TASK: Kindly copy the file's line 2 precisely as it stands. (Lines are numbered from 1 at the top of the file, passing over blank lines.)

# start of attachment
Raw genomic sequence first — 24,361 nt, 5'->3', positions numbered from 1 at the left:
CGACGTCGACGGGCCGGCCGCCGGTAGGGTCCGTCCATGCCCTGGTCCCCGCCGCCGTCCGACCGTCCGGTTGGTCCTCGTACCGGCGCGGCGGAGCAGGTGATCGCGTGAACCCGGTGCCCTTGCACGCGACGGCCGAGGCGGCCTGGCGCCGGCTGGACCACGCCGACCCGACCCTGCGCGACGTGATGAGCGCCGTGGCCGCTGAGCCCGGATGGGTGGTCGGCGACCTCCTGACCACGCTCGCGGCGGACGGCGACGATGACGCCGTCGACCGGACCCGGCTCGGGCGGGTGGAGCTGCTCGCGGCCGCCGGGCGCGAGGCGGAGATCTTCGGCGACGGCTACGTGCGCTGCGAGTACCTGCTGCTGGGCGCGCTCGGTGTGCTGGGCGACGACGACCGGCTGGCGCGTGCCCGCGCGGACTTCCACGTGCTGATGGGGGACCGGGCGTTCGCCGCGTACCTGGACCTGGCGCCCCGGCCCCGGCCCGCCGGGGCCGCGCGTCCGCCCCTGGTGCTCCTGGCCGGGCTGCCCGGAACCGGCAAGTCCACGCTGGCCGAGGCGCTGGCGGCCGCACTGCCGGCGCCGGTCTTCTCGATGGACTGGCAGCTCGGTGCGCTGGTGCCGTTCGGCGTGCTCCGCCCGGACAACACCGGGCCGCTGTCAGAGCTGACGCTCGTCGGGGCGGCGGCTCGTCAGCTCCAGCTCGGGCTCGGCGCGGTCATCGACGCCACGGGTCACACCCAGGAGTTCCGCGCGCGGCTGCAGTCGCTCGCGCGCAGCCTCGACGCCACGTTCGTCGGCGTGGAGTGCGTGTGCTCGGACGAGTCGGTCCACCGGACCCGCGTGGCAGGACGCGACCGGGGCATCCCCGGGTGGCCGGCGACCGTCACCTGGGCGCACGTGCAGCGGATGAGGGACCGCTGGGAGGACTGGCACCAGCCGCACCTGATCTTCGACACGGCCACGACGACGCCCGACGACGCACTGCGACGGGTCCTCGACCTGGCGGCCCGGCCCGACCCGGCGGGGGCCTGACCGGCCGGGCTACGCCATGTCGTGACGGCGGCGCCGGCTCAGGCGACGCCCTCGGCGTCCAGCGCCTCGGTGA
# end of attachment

CGACGTCGACGGGCCGGCCGCCGGTAGGGTCCGTCCATGCCCTGGTCCCCGCCGCCGTCCGACCGTCCGGTTGGTCCTCGTACCGGCGCGGCGGAGCAGGTGATCGCGTGAACCCGGTGCCCTTGCACGCGACGGCCGAGGCGGCCTGGCGCCGGCTGGACCACGCCGACCCGACCCTGCGCGACGTGATGAGCGCCGTGGCCGCTGAGCCCGGATGGGTGGTCGGCGACCTCCTGACCACGCTCGCGGCGGACGGCGACGATGACGCCGTCGACCGGACCCGGCTCGGGCGGGTGGAGCTGCTCGCGGCCGCCGGGCGCGAGGCGGAGATCTTCGGCGACGGCTACGTGCGCTGCGAGTACCTGCTGCTGGGCGCGCTCGGTGTGCTGGGCGACGACGACCGGCTGGCGCGTGCCCGCGCGGACTTCCACGTGCTGATGGGGGACCGGGCGTTCGCCGCGTACCTGGACCTGGCGCCCCGGCCCCGGCCCGCCGGGGCCGCGCGTCCGCCCCTGGTGCTCCTGGCCGGGCTGCCCGGAACCGGCAAGTCCACGCTGGCCGAGGCGCTGGCGGCCGCACTGCCGGCGCCGGTCTTCTCGATGGACTGGCAGCTCGGTGCGCTGGTGCCGTTCGGCGTGCTCCGCCCGGACAACACCGGGCCGCTGTCAGAGCTGACGCTCGTCGGGGCGGCGGCTCGTCAGCTCCAGCTCGGGCTCGGCGCGGTCATCGACGCCACGGGTCACACCCAGGAGTTCCGCGCGCGGCTGCAGTCGCTCGCGCGCAGCCTCGACGCCACGTTCGTCGGCGTGGAGTGCGTGTGCTCGGACGAGTCGGTCCACCGGACCCGCGTGGCAGGACGCGACCGGGGCATCCCCGGGTGGCCGGCGACCGTCACCTGGGCGCACGTGCAGCGGATGAGGGACCGCTGGGAGGACTGGCACCAGCCGCACCTGATCTTCGACACGGCCACGACGACGCCCGACGACGCACTGCGACGGGTCCTCGACCTGGCGGCCCGGCCCGACCCGGCGGGGGCCTGACCGGCCGGGCTACGCCATGTCGTGACGGCGGCGCCGGCTCAGGCGACGCCCTCGGCGTCCAGCGCCTCGGTGA